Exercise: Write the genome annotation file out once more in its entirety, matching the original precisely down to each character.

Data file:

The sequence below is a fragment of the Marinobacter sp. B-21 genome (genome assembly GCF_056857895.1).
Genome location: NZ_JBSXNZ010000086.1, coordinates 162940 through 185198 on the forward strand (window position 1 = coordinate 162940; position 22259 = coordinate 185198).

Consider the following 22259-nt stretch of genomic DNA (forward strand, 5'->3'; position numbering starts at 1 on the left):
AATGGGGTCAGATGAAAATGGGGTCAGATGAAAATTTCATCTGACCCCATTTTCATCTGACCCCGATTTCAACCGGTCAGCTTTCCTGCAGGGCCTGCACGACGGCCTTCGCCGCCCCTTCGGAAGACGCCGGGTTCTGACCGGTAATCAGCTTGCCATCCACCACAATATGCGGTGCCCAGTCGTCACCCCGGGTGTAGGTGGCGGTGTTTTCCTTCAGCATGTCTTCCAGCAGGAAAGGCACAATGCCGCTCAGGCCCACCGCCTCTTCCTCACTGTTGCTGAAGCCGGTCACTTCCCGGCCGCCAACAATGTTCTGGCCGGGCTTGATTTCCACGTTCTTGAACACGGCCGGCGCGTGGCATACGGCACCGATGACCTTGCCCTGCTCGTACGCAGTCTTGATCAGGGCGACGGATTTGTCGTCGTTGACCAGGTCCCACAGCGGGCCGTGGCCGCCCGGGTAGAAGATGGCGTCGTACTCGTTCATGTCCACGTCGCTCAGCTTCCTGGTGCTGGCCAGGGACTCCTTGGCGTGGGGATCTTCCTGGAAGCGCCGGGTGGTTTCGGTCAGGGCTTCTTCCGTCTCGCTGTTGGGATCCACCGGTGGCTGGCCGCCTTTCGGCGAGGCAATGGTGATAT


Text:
The sequence below is a fragment of the Marinobacter sp. B-21 genome (genome assembly GCF_056857895.1).
Genome location: NZ_JBSXNZ010000086.1, coordinates 162940 through 185198 on the forward strand (window position 1 = coordinate 162940; position 22259 = coordinate 185198).

Consider the following 22259-nt stretch of genomic DNA (forward strand, 5'->3'; position numbering starts at 1 on the left):
AATGGGGTCAGATGAAAATGGGGTCAGATGAAAATTTCATCTGACCCCATTTTCATCTGACCCCGATTTCAACCGGTCAGCTTTCCTGCAGGGCCTGCACGACGGCCTTCGCCGCCCCTTCGGAAGACGCCGGGTTCTGACCGGTAATCAGCTTGCCATCCACCACAATATGCGGTGCCCAGTCGTCACCCCGGGTGTAGGTGGCGGTGTTTTCCTTCAGCATGTCTTCCAGCAGGAAAGGCACAATGCCGCTCAGGCCCACCGCCTCTTCCTCACTGTTGCTGAAGCCGGTCACTTCCCGGCCGCCAACAATGTTCTGGCCGGGCTTGATTTCCACGTTCTTGAACACGGCCGGCGCGTGGCATACGGCACCGATGACCTTGCCCTGCTCGTACGCAGTCTTGATCAGGGCGACGGATTTGTCGTCGTTGACCAGGTCCCACAGCGGGCCGTGGCCGCCCGGGTAGAAGATGGCGTCGTACTCGTTCATGTCCACGTCGCTCAGCTTCCTGGTGCTGGCCAGGGACTCCTTGGCGTGGGGATCTTCCTGGAAGCGCCGGGTGGTTTCGGTCAGGGCTTCTTCCGTCTCGCTGTTGGGATCCACCGGTGGCTGGCCGCCTTTCGGCGAGGCAATGGTGATAT